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Cornelius J. Sullivan   '54

No. 19759    • June 28, 1930 - December 17, 2010

Died Houston, TX

Cremated. Interred at West Point Cemetery, West Point, NY

Cornelius Joseph “Neil” Sullivan was born Jun 28, 1930 in Newport, RI the fourth child of John Francis and Catherine Gillies Sullivan. As a youngster, he enjoyed beaching, surfing, sailing and tennis at this beautiful seaside city, and those activities became lifelong favorites.

During World War II, Neil developed a strong desire to serve his country in the military. His first military organization was his high school Junior Reserve Officer Training Corps unit. He was a member of the drill team and became Cadet Captain. Other high school activities included playing on the boys’ basketball team, serving as class treasurer, and chairing the social committee. In his senior year, he received an alternate appointment to West Point and successfully completed all the entrance requirements, but the principal appointee went to West Point, and Neil went to the University of Rhode Island. While there he retook his congressman’s competitive exam for an academy appointment, placed first, received a principal appointment and entered West Point with the class of 1954.

Beast Barracks and plebe year were difficult for Neil, who did not readily conform to the system and its associated traditions. Nevertheless, with the help of others, he moved on and became an above average cadet in both military aptitude and academics. An Army career looked promising; however, a serious knee injury left him somewhat gimpy, so he chose the Air Force and entered pilot training after graduation.

After earning his pilot wings, Neil was assigned to the Military Air Transport Service (MATS) in Charleston, SC as a transport pilot. Within eighteen months he became a globally-qualified aircraft commander. In 1957, shortly after the Soviets launched their Sputnik satellite, Neil was contacted by the Air Force and asked to undertake graduate engineering studies. He accepted and was assigned to the Air Force Institute of Technology for two years, where he earned a master’s degree in electrical engineering. Through a combination of experience and examination, he also became a registered professional engineer in the State of Ohio. His next assignment was to the Rome Air Development Center (RADC), where he worked on the development of ground-based space defense systems. He also continued his flying duties with RADC’s Flight Test Division, verifying the concept and design of evolving military systems. Off duty Neil was active in church activities, where he met a young lady named Lorraine who had similar values and interests. Soon thereafter his bachelor days were over. For the next three years, Neil continued his engineering and test pilot duties while his spouse remained at home caring for the children with which they were being blessed.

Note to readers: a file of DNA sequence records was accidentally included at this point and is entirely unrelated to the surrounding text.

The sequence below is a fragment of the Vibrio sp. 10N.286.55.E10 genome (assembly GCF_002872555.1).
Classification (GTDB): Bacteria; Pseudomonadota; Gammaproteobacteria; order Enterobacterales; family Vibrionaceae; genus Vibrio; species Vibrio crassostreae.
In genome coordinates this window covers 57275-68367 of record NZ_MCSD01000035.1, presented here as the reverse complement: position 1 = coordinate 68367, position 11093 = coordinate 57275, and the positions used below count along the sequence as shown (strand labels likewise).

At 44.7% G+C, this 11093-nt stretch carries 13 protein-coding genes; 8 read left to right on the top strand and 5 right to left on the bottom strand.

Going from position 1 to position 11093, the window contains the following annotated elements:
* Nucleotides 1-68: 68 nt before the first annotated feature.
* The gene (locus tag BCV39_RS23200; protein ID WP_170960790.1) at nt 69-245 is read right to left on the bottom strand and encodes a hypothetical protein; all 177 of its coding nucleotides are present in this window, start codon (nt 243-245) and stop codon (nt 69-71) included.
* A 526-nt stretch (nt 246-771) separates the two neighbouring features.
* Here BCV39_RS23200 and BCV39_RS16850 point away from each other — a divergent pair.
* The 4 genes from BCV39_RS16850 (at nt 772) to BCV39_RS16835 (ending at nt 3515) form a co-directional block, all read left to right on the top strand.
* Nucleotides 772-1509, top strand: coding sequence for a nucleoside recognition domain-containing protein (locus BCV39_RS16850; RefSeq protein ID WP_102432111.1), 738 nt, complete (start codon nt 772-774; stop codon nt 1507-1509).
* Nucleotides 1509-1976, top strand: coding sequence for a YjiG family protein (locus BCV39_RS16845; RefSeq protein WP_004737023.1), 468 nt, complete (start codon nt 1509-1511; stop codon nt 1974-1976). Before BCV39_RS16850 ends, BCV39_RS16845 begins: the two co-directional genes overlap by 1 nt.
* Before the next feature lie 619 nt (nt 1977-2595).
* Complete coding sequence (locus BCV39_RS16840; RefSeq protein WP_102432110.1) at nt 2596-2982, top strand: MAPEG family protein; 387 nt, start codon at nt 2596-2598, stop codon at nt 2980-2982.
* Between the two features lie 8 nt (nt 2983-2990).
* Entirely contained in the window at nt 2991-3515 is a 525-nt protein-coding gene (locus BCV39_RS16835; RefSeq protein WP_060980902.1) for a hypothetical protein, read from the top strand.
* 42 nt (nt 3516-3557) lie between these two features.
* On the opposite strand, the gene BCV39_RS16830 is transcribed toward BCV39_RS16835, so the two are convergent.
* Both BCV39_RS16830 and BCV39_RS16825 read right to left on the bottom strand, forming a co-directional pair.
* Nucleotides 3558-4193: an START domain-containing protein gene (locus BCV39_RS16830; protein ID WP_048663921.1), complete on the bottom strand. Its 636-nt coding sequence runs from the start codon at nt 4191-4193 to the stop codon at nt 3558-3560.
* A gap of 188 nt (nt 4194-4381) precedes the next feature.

In 1964, NASA was seeking engineers to staff the new Manned Spacecraft Center that was under construction in Houston, TX. The Space Agency offered Neil a position there and the opportunity to work on the manned space program with the eventual goal of landing a man on the moon. The offer was accepted and Neil resigned from active duty and was simultaneously commissioned in the active Air Force Reserves to fly with the Houston Air Force reserve unit. It was a continuation of his dual role of engineering and flying. His civilian engineering assignment was to manage the development of ground data systems used by operational personnel to control manned spacecraft. Neil was recognized for his contributions to the Gemini, Apollo and Shuttle programs with several superior performance awards and a dis­tinguished service award. His Air Force Reserve duties included flying disaster relief missions along the Gulf Coast, airlifting soldiers to American cities to quell riots protesting the assassinations and social injustices of the late sixties, as well as transoceanic flights to Europe and the Far East in support of the Cold War and the Vietnam conflict. Next, Neil was assigned as plans officer for the Central Reserve Region. This role lead to his promotion to lieutenant colonel but made him ineligible to remain on flying status. Shortly thereafter, Neil retired from the active reserves and was placed in the ready reserves.

After the 1986 explosion of the Space Shuttle Challenger, the Sullivan Family was transferred to Colorado Springs, where Neil managed unmanned military satellite programs. While in Colorado, Neil and Lorraine had the satisfaction of seeing their fifth and final child graduate from college. It was a long-term goal accomplished. The parents provided, and the children performed.

Neil’s lifetime memberships in the West Point Association of Graduates, the Institute of Electrical and Electronics Engineers, and the Military Officers Association of America mirror his professional career as an officer and engineer. Neil served his country and his family well and enjoyed doing so.

                                                            Be Thou at Peace

Originally published in TAPS, SUMMER 2012

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